I suppose my mom is glad that this picture is pretty small, so that her outfit is not so visible. Wearing pants and skirt, was not the latest fad from Paris, but simply a must to escape all the blood sucking insects! Hoards of mosquitos by night and midge/blackfly by day. The "tropical-elmet" is worn to protect form the blazing sun.
Here she is unpacking a wooden crate with clothes for the local children. The crate was sent from Norway, and had picked up some moisture. Therefore the clothes had to be sun dried as they were unpacked.
Notice all the bricks in the front. They come from the house in Tigreplaya and have now arrived Betania to serve again in an other house.
This picture shows Betania's location with regard to the village Sarameriza. It is taken from the window of the JAARS Cessna 210 turbo. The view is from the east, looking towards the west.
As you can see, Betania was quiet place! Just a house alone in the Amazon jungle. The only way to get to Sarameriza was by boat. In the picture you can see the tin-roof of our house (as it looked like when it was finished) and a white little speck on the river side, which is the houseboat Doullos.
If you look at a map that is enough detailed, you will see that there is a dirt road that leads from the coast and all the way to Sarameriza. The last stretch of road to Sarameriza was often cut off due to bridges that collapsed in the raining season. The possibility of hitch hiking with a car to the "civilization" was something of a luxury! The trip was long and slow (days), but it was possible! Wow!
Upper left: Picture of sundown over the very first small hills in the horizons. This hills marks the start of the mighty Andes in the west. Obviously the sun goes down in the west, so this picture is taken in the same geographical direction as the picture taken from the Cessna 210 above. From this visible hills, and eastwards, there is nothing but completely flat jungle all the way to the Atlantic!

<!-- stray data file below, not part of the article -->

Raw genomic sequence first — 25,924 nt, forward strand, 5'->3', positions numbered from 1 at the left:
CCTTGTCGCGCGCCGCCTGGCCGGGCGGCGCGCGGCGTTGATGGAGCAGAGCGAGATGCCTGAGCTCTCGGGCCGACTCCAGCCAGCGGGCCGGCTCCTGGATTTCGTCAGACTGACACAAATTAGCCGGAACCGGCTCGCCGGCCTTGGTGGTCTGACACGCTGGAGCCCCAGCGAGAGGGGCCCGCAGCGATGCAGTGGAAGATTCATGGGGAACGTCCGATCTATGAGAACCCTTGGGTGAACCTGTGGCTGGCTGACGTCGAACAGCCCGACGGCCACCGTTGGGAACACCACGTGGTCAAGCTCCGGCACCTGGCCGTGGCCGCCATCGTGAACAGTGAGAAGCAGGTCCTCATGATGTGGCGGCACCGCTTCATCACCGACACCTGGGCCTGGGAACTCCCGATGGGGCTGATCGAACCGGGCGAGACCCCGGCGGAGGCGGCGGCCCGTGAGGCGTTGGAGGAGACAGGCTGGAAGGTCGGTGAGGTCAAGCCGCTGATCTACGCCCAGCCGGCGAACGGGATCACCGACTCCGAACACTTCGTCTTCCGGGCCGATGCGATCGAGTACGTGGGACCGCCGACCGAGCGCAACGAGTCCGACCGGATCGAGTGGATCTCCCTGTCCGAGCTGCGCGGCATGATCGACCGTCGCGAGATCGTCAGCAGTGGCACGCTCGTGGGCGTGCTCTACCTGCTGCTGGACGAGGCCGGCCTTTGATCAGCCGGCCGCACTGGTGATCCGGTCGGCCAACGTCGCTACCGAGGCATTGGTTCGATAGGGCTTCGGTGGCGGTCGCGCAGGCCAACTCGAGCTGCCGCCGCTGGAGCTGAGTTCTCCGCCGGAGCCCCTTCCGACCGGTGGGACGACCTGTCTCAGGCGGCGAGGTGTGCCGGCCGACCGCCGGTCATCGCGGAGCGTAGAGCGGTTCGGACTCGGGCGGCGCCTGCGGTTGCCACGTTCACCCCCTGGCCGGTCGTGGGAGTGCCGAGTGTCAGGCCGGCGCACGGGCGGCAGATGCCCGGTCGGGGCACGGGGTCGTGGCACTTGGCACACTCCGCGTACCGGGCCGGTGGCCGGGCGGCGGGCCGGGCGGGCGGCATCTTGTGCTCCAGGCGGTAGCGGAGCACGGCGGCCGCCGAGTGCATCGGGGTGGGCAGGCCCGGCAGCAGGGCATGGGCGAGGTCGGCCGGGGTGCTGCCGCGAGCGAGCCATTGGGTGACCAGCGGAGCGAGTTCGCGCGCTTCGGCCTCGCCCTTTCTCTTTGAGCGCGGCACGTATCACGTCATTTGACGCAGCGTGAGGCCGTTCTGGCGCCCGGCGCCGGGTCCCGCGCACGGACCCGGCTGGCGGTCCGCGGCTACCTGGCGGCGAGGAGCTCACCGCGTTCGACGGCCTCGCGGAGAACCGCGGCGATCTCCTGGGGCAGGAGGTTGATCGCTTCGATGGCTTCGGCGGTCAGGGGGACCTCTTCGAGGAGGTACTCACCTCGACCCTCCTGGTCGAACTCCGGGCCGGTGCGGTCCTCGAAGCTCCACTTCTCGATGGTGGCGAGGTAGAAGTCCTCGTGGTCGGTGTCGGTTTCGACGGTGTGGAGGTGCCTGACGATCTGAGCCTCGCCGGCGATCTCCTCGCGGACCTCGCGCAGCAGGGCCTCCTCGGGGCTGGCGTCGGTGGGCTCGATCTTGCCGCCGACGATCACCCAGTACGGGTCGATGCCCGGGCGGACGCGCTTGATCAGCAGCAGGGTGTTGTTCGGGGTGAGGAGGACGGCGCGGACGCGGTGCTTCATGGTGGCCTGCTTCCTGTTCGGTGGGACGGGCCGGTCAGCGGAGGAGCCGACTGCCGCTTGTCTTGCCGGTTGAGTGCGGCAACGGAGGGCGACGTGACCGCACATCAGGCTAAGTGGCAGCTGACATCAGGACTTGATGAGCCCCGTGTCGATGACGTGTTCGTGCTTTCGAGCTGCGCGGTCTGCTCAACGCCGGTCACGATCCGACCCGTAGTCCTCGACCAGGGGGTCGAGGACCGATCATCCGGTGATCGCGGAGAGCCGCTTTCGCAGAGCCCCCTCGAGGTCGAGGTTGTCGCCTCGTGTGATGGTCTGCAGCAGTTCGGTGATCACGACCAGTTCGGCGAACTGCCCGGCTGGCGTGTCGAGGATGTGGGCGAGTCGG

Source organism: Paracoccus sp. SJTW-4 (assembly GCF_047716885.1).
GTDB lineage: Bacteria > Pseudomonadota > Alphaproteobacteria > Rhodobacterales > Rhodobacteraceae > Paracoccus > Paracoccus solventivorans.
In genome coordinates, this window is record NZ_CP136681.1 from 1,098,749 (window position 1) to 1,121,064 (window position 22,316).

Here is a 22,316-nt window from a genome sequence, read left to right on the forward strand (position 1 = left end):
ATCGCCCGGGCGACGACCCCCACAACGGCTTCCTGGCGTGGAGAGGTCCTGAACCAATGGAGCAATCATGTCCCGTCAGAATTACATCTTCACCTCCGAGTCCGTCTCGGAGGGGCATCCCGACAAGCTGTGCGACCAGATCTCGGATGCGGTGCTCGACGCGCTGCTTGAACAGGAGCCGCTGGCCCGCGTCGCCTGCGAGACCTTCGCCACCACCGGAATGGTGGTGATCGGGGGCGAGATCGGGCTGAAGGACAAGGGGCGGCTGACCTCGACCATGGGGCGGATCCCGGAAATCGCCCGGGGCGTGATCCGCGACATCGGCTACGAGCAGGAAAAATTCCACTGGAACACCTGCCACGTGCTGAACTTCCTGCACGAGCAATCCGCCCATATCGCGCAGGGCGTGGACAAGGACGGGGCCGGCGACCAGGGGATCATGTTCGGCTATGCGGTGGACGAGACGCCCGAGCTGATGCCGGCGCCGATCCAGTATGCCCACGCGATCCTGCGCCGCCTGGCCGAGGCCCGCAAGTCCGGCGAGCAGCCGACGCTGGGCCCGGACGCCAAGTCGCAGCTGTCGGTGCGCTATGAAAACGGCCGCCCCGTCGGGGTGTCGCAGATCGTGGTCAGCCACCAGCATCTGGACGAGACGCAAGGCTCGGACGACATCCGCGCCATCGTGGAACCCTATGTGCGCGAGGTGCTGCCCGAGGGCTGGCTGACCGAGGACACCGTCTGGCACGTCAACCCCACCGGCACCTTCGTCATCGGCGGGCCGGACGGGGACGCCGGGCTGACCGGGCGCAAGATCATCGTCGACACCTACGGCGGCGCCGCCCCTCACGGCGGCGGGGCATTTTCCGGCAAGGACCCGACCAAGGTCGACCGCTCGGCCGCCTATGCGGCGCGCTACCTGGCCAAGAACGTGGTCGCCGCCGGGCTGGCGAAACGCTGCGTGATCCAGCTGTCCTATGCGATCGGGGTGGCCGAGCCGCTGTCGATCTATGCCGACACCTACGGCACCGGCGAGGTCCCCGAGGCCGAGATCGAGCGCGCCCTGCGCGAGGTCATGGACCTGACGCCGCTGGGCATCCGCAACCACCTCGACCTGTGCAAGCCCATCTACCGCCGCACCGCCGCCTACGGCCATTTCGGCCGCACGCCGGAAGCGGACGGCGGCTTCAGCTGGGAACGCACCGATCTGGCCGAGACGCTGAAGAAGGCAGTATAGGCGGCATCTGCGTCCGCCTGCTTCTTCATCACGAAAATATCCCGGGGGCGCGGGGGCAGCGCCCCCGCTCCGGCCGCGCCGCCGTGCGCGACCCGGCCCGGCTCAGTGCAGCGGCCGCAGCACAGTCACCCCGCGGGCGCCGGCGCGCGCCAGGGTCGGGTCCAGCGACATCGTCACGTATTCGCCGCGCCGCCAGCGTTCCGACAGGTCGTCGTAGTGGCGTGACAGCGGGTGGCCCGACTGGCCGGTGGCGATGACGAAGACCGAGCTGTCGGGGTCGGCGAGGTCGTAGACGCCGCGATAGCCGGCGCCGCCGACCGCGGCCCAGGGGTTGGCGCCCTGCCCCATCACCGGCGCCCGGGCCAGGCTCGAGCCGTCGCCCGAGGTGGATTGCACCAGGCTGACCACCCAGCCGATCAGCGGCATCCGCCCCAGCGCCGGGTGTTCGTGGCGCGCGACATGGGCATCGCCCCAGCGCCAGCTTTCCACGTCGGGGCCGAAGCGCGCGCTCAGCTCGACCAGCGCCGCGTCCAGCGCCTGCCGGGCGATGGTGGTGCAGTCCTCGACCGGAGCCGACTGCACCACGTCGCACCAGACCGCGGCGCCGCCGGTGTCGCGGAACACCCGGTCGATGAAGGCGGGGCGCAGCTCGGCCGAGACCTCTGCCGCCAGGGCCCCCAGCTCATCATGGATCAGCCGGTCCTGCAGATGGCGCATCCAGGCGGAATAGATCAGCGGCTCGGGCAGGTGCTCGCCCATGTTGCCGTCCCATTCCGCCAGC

Upper right: Workers are cutting plank/boards (with a chain-saw) from the lumber on the Betania lot. This boards were utilized to build the second floor on the house. Using the bricks from the old house in Tigreplaya, and the lumber on the lot, the entire house cost only 1500 dollars to build!
Left: The boards cut with chain-saw are put up to dry on the Betania lot.
In my first summer vacation from Yarinacocha Highschool (1985) I spent most of my time helping dad build the house. Here the first floor, built with the "good old bricks", is taking form. We had to get sand from the sandbar across the river in a boat. Then carry it on our backs to the building site. Then carry water from the river. And finally mix the cement by hand and shovel. It had to be done that way for the entire house! I'm telling you, nobody had problems sleeping at night!
Maino came from the US on her summer vacation. She had just spent her first year (of two) at "Christ For the Nations Bible School" in Dallas Texas. She is preparing to sow peanuts.
That summer we sowed peanuts., cut weeds in the peanut-field, harvested peanuts., and finally made peanut butter! Now that is definitely what I call home made peanut-butter!
Family picture at the end of 1985 summer vacation. The first floor of the house is now finished!
JAARS picked up Maino and me at our "doorstep" with a Helio float-plane, and flew us to Yarinacocha (3 hour flight). Maino continued on to Dallas for her last and second year at "Christ For the Nations Bible School". I moved inn with the Barman family and started on my "Junior year" at Yarinacocha Highschool
Mom inspecting the view from what was going to be the kitchen on the second floor The view was approved.
And finally, the house in Betania is finished. It was nice for mom and dad to move in to a house after living in the houseboat. Dollos for almost two years!
To be continued.....